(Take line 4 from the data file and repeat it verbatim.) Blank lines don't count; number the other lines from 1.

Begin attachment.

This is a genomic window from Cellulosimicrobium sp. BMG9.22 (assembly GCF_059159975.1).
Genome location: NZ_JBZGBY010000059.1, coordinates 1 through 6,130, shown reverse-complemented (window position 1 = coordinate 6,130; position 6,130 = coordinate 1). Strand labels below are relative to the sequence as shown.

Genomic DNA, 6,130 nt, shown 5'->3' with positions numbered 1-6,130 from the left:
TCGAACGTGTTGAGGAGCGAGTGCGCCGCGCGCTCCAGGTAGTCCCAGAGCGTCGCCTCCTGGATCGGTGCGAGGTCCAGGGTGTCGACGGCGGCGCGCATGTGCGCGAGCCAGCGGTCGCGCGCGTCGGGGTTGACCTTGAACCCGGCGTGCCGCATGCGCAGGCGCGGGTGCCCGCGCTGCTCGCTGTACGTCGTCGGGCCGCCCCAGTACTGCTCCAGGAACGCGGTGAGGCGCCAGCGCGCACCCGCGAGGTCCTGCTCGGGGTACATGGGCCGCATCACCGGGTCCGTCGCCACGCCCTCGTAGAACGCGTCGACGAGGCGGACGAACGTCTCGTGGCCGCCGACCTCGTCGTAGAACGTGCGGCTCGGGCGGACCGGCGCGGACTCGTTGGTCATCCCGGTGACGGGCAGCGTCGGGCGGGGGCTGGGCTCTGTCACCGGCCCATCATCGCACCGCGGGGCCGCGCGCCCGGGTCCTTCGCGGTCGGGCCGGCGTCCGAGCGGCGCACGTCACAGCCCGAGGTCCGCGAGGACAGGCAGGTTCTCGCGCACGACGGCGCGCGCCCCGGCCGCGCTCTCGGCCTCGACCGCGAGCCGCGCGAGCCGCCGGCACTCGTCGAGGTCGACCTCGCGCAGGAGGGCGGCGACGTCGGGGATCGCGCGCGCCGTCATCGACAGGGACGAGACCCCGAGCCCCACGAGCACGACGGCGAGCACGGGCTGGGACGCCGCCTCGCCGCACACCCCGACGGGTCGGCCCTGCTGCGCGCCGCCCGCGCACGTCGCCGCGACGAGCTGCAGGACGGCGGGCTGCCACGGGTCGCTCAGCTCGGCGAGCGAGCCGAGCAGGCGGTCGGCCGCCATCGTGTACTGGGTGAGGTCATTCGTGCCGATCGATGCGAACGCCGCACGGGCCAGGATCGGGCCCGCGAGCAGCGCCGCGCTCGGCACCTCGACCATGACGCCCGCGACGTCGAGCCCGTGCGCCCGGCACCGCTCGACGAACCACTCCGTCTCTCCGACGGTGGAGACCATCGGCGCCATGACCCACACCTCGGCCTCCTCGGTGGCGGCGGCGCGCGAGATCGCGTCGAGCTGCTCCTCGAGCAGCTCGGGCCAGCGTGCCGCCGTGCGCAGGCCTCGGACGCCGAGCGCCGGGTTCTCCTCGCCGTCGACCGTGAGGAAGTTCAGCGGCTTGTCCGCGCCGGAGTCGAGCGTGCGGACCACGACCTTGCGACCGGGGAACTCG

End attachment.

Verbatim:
TCGAACGTGTTGAGGAGCGAGTGCGCCGCGCGCTCCAGGTAGTCCCAGAGCGTCGCCTCCTGGATCGGTGCGAGGTCCAGGGTGTCGACGGCGGCGCGCATGTGCGCGAGCCAGCGGTCGCGCGCGTCGGGGTTGACCTTGAACCCGGCGTGCCGCATGCGCAGGCGCGGGTGCCCGCGCTGCTCGCTGTACGTCGTCGGGCCGCCCCAGTACTGCTCCAGGAACGCGGTGAGGCGCCAGCGCGCACCCGCGAGGTCCTGCTCGGGGTACATGGGCCGCATCACCGGGTCCGTCGCCACGCCCTCGTAGAACGCGTCGACGAGGCGGACGAACGTCTCGTGGCCGCCGACCTCGTCGTAGAACGTGCGGCTCGGGCGGACCGGCGCGGACTCGTTGGTCATCCCGGTGACGGGCAGCGTCGGGCGGGGGCTGGGCTCTGTCACCGGCCCATCATCGCACCGCGGGGCCGCGCGCCCGGGTCCTTCGCGGTCGGGCCGGCGTCCGAGCGGCGCACGTCACAGCCCGAGGTCCGCGAGGACAGGCAGGTTCTCGCGCACGACGGCGCGCGCCCCGGCCGCGCTCTCGGCCTCGACCGCGAGCCGCGCGAGCCGCCGGCACTCGTCGAGGTCGACCTCGCGCAGGAGGGCGGCGACGTCGGGGATCGCGCGCGCCGTCATCGACAGGGACGAGACCCCGAGCCCCACGAGCACGACGGCGAGCACGGGCTGGGACGCCGCCTCGCCGCACACCCCGACGGGTCGGCCCTGCTGCGCGCCGCCCGCGCACGTCGCCGCGACGAGCTGCAGGACGGCGGGCTGCCACGGGTCGCTCAGCTCGGCGAGCGAGCCGAGCAGGCGGTCGGCCGCCATCGTGTACTGGGTGAGGTCATTCGTGCCGATCGATGCGAACGCCGCACGGGCCAGGATCGGGCCCGCGAGCAGCGCCGCGCTCGGCACCTCGACCATGACGCCCGCGACGTCGAGCCCGTGCGCCCGGCACCGCTCGACGAACCACTCCGTCTCTCCGACGGTGGAGACCATCGGCGCCATGACCCACACCTCGGCCTCCTCGGTGGCGGCGGCGCGCGAGATCGCGTCGAGCTGCTCCTCGAGCAGCTCGGGCCAGCGTGCCGCCGTGCGCAGGCCTCGGACGCCGAGCGCCGGGTTCTCCTCGCCGTCGACCGTGAGGAAGTTCAGCGGCTTGTCCGCGCCGGAGTCGAGCGTGCGGACCACGACCTTGCGACCGGGGAACTCG